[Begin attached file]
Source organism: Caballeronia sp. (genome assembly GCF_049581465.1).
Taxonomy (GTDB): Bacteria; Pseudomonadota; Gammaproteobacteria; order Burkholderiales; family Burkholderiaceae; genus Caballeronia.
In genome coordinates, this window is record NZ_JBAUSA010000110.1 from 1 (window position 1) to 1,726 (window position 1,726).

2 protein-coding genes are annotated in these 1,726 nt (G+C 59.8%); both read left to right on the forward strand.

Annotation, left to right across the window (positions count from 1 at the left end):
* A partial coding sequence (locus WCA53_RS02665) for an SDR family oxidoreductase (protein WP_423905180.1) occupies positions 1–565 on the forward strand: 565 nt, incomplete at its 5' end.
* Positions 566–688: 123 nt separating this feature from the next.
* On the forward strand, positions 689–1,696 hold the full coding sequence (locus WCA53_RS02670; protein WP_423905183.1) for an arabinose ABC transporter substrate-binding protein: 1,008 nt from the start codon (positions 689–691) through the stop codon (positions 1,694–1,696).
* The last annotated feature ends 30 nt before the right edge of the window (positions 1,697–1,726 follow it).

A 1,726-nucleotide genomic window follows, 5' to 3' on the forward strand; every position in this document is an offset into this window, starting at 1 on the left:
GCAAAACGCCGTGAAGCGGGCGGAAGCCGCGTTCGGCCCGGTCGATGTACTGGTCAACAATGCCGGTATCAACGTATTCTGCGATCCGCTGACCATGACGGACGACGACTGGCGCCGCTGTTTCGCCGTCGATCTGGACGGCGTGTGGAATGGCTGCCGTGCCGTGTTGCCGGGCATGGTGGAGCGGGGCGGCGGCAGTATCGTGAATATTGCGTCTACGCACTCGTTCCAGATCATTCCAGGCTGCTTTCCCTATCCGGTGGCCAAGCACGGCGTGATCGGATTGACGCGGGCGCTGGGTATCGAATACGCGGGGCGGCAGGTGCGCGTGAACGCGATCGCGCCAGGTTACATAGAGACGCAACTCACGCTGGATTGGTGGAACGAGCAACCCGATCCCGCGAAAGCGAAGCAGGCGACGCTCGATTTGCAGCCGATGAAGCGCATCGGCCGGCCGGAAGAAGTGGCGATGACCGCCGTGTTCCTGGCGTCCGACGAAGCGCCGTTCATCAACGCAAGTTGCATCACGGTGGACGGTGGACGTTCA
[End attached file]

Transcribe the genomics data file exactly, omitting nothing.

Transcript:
Source organism: Caballeronia sp. (genome assembly GCF_049581465.1).
Taxonomy (GTDB): Bacteria; Pseudomonadota; Gammaproteobacteria; order Burkholderiales; family Burkholderiaceae; genus Caballeronia.
In genome coordinates, this window is record NZ_JBAUSA010000110.1 from 1 (window position 1) to 1,726 (window position 1,726).

2 protein-coding genes are annotated in these 1,726 nt (G+C 59.8%); both read left to right on the forward strand.

Annotation, left to right across the window (positions count from 1 at the left end):
* A partial coding sequence (locus WCA53_RS02665) for an SDR family oxidoreductase (protein WP_423905180.1) occupies positions 1–565 on the forward strand: 565 nt, incomplete at its 5' end.
* Positions 566–688: 123 nt separating this feature from the next.
* On the forward strand, positions 689–1,696 hold the full coding sequence (locus WCA53_RS02670; protein WP_423905183.1) for an arabinose ABC transporter substrate-binding protein: 1,008 nt from the start codon (positions 689–691) through the stop codon (positions 1,694–1,696).
* The last annotated feature ends 30 nt before the right edge of the window (positions 1,697–1,726 follow it).

A 1,726-nucleotide genomic window follows, 5' to 3' on the forward strand; every position in this document is an offset into this window, starting at 1 on the left:
GCAAAACGCCGTGAAGCGGGCGGAAGCCGCGTTCGGCCCGGTCGATGTACTGGTCAACAATGCCGGTATCAACGTATTCTGCGATCCGCTGACCATGACGGACGACGACTGGCGCCGCTGTTTCGCCGTCGATCTGGACGGCGTGTGGAATGGCTGCCGTGCCGTGTTGCCGGGCATGGTGGAGCGGGGCGGCGGCAGTATCGTGAATATTGCGTCTACGCACTCGTTCCAGATCATTCCAGGCTGCTTTCCCTATCCGGTGGCCAAGCACGGCGTGATCGGATTGACGCGGGCGCTGGGTATCGAATACGCGGGGCGGCAGGTGCGCGTGAACGCGATCGCGCCAGGTTACATAGAGACGCAACTCACGCTGGATTGGTGGAACGAGCAACCCGATCCCGCGAAAGCGAAGCAGGCGACGCTCGATTTGCAGCCGATGAAGCGCATCGGCCGGCCGGAAGAAGTGGCGATGACCGCCGTGTTCCTGGCGTCCGACGAAGCGCCGTTCATCAACGCAAGTTGCATCACGGTGGACGGTGGACGTTCA